What is the UK’s inflation rate?

14 April 2022 - 8:41 am

UK inflation has risen to 7% – the highest rate it has been for 30 years.

Surges in the price of fuel, energy and food are putting increasing pressure on household budgets.

Why has inflation risen so much?

The headline inflation rate is an average, and price rises in different areas rise at different rates. One food industry boss has warned that food prices could rise by up to 15% this year.

What is the UK’s inflation rate and how high could it go?

Inflation is a measure of the rate at which prices are rising over a given period of time.

In the UK, this is worked out by the Office for National Statistics (ONS), which notes the prices of hundreds of everyday items, known as the “basket of goods”.

This is constantly updated. In 2022, items such as tinned beans and sports bras were added, reflecting a rising interest in plant-based diets and exercise.

The ONS releases its inflation figures each month, showing how much these prices have risen since the same date last year. This is known as the Consumer Prices Index (CPI).

Inflation rose by 7% in the 12 months to March, up from 6.2% in February. This means prices are now going up at their fastest rate for 30 years.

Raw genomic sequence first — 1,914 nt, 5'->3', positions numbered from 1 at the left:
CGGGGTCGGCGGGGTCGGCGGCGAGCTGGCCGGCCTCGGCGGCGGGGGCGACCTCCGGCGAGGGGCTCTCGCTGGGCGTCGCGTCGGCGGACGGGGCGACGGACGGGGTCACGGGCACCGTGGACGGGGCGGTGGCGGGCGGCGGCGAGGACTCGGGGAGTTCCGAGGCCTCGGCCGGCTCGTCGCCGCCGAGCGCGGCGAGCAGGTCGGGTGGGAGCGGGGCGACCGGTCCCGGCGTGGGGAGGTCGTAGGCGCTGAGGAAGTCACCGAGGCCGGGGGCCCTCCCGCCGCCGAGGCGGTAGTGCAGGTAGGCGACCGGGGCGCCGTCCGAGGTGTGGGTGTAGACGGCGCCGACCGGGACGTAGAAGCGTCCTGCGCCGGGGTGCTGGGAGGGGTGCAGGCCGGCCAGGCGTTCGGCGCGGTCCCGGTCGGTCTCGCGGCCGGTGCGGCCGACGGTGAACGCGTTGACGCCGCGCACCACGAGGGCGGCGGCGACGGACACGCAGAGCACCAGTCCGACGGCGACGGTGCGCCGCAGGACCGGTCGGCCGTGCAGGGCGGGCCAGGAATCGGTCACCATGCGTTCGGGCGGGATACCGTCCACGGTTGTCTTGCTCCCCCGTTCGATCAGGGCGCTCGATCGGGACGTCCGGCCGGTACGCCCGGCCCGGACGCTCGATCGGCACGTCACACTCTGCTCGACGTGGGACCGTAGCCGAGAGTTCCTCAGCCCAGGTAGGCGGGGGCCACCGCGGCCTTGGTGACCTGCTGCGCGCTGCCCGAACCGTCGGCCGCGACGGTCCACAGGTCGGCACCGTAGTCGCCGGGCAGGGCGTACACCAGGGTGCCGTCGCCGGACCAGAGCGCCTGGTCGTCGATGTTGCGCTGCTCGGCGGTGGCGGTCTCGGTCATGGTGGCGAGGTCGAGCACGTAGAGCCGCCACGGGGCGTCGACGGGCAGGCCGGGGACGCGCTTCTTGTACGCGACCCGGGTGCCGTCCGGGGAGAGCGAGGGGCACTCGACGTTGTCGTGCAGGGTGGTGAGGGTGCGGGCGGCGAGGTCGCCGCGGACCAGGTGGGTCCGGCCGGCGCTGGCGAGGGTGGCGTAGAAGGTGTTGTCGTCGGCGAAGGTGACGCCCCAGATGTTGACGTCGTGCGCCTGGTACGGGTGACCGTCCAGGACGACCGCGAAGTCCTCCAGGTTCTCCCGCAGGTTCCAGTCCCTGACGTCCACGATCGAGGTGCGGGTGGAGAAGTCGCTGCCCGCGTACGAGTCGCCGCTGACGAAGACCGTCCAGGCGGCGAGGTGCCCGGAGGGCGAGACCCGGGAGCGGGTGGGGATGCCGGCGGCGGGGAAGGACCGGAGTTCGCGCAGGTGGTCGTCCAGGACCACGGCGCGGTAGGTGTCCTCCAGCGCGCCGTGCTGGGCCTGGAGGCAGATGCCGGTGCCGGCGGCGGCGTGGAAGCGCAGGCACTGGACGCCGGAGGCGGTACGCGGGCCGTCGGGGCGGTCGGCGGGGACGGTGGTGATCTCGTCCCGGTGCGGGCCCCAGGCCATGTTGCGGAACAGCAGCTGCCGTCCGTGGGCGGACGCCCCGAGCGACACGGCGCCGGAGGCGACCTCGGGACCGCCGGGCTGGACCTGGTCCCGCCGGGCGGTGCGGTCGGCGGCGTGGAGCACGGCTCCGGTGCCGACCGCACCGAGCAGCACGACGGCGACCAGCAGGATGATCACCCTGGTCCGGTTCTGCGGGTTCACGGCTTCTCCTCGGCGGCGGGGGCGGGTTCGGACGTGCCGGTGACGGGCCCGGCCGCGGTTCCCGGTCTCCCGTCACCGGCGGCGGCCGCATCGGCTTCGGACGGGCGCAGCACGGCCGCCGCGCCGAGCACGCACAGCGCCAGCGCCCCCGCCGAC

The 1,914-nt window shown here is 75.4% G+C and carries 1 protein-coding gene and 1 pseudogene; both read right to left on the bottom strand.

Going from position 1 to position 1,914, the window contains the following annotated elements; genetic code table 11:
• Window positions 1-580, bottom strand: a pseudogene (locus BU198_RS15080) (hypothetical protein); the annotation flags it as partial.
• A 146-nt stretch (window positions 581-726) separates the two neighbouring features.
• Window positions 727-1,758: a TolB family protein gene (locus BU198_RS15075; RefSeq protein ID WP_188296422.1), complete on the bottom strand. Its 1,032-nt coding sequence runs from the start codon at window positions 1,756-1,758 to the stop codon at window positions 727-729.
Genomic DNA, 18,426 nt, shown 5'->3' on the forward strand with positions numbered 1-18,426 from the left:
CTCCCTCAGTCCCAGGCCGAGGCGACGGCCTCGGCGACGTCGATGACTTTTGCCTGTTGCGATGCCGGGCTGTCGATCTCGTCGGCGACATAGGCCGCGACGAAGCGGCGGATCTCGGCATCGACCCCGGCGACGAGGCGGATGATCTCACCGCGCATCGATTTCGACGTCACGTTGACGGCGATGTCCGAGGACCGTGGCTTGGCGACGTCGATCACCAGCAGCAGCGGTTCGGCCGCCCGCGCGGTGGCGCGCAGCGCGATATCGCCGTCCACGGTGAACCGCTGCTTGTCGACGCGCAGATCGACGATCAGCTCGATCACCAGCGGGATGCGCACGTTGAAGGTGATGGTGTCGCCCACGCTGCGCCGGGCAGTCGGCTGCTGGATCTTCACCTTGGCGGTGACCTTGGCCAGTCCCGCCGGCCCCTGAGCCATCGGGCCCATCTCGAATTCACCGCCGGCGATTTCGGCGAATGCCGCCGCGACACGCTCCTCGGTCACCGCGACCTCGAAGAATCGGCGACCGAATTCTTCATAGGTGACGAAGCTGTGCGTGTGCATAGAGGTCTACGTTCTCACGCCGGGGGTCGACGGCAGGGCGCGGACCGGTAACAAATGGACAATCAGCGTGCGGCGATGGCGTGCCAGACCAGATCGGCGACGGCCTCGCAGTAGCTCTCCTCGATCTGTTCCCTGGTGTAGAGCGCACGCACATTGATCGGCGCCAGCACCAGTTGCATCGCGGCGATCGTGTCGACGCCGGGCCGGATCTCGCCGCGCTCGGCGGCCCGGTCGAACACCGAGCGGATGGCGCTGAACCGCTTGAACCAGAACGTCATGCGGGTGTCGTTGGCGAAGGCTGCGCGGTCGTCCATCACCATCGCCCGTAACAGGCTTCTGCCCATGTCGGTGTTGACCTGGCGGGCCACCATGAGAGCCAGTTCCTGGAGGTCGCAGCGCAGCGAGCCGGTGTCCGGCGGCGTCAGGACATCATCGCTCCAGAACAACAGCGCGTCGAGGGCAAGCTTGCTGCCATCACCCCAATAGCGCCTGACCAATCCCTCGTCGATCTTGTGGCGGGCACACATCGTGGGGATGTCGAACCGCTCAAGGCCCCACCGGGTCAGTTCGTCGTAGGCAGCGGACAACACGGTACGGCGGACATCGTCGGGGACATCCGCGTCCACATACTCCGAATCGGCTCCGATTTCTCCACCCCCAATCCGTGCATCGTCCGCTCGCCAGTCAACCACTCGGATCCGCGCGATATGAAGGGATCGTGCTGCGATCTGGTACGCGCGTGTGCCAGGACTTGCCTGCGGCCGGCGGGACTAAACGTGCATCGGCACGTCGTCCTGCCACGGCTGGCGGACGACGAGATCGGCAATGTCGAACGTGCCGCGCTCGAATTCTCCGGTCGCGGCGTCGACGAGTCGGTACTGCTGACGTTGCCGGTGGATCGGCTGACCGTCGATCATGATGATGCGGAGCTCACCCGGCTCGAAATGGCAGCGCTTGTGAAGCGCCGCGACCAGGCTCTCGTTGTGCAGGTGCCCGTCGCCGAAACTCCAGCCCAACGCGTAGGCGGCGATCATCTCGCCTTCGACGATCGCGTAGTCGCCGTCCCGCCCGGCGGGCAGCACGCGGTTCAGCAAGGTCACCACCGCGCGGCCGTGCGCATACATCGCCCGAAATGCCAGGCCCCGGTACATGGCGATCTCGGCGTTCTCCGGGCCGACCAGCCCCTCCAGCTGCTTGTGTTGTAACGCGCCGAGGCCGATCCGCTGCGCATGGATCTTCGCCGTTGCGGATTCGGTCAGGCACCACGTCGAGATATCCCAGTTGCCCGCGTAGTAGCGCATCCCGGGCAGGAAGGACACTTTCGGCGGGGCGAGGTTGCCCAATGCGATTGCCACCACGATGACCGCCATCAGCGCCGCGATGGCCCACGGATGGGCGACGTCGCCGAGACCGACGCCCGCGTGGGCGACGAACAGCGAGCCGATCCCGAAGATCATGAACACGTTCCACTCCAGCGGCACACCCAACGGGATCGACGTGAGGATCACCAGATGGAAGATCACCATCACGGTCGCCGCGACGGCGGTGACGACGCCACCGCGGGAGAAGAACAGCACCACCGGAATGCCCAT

Will inflation keep rising?

The Office of Budget Responsibility (OBR) has suggested that the war in Ukraine could push inflation to a 40-year high of 8.7% in the final three months of 2022 and have “major repercussions for the global economy”, and push energy, petrol and food costs even higher.

The Bank of England has also warned that inflation could hit double digits if the energy price cap goes up again in October.

What’s happening to wages?

Average pay increases aren’t keeping pace with inflation.

Figures from the ONS show that wages rose by 3.8% between November and January. But when you take inflation into account, regular pay actually fell by 1% compared to 12 months ago.

Some parts of the economy facing staff shortages as a result of Brexit and the pandemic have increased staff pay.

On 1 April, the lowest-paid saw the National Living Wage rise by 6.6% to £9.50 an hour, which is higher than the current inflation rate.

However, since that date, anyone earning more than £9,880 per year (£12,570 from July) has has to pay 1.25p more in the pound in National Insurance contributions under the Health and Social Care Levy .

What can be done to tackle inflation?

The Bank of England’s traditional response to rising inflation is to raise interest rates. It has done this three times in the past few months.

This can benefit savers, but means some people with mortgages see their monthly payments go up.

The idea is that when borrowing is more expensive, people will have less money to spend. As a result, they will buy fewer things and prices will stop rising as fast.

But when inflation is caused by external forces, such as the global squeeze on energy prices, then this might not be the answer.